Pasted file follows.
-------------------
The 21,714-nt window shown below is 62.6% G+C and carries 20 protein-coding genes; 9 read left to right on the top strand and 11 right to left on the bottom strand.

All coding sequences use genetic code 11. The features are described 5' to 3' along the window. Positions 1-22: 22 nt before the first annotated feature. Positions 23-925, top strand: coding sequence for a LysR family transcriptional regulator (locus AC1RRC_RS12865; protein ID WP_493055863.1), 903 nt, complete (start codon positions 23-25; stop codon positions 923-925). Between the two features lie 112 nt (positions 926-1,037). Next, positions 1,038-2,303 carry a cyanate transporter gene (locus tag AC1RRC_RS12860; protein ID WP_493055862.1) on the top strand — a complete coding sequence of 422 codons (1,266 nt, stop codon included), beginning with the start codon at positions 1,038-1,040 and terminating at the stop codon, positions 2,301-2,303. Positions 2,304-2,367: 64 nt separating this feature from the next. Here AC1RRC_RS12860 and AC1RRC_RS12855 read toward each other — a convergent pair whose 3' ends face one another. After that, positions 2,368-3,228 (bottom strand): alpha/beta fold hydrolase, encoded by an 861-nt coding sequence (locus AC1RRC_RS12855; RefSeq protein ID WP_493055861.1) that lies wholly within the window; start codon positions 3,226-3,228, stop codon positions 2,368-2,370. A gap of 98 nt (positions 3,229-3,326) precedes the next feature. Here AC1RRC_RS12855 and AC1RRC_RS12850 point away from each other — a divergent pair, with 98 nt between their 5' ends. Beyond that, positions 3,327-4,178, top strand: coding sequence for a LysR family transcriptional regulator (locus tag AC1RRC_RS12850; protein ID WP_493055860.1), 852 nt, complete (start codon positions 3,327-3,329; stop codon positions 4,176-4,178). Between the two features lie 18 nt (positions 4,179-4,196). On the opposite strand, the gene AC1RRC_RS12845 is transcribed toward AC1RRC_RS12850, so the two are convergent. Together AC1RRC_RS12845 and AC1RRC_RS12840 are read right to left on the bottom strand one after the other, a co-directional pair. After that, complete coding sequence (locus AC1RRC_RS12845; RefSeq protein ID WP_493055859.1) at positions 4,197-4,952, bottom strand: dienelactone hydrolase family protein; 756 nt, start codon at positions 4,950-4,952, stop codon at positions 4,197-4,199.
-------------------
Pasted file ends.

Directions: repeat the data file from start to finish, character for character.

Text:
The 21,714-nt window shown below is 62.6% G+C and carries 20 protein-coding genes; 9 read left to right on the top strand and 11 right to left on the bottom strand.

All coding sequences use genetic code 11. The features are described 5' to 3' along the window. Positions 1-22: 22 nt before the first annotated feature. Positions 23-925, top strand: coding sequence for a LysR family transcriptional regulator (locus AC1RRC_RS12865; protein ID WP_493055863.1), 903 nt, complete (start codon positions 23-25; stop codon positions 923-925). Between the two features lie 112 nt (positions 926-1,037). Next, positions 1,038-2,303 carry a cyanate transporter gene (locus tag AC1RRC_RS12860; protein ID WP_493055862.1) on the top strand — a complete coding sequence of 422 codons (1,266 nt, stop codon included), beginning with the start codon at positions 1,038-1,040 and terminating at the stop codon, positions 2,301-2,303. Positions 2,304-2,367: 64 nt separating this feature from the next. Here AC1RRC_RS12860 and AC1RRC_RS12855 read toward each other — a convergent pair whose 3' ends face one another. After that, positions 2,368-3,228 (bottom strand): alpha/beta fold hydrolase, encoded by an 861-nt coding sequence (locus AC1RRC_RS12855; RefSeq protein ID WP_493055861.1) that lies wholly within the window; start codon positions 3,226-3,228, stop codon positions 2,368-2,370. A gap of 98 nt (positions 3,229-3,326) precedes the next feature. Here AC1RRC_RS12855 and AC1RRC_RS12850 point away from each other — a divergent pair, with 98 nt between their 5' ends. Beyond that, positions 3,327-4,178, top strand: coding sequence for a LysR family transcriptional regulator (locus tag AC1RRC_RS12850; protein ID WP_493055860.1), 852 nt, complete (start codon positions 3,327-3,329; stop codon positions 4,176-4,178). Between the two features lie 18 nt (positions 4,179-4,196). On the opposite strand, the gene AC1RRC_RS12845 is transcribed toward AC1RRC_RS12850, so the two are convergent. Together AC1RRC_RS12845 and AC1RRC_RS12840 are read right to left on the bottom strand one after the other, a co-directional pair. After that, complete coding sequence (locus AC1RRC_RS12845; RefSeq protein ID WP_493055859.1) at positions 4,197-4,952, bottom strand: dienelactone hydrolase family protein; 756 nt, start codon at positions 4,950-4,952, stop codon at positions 4,197-4,199.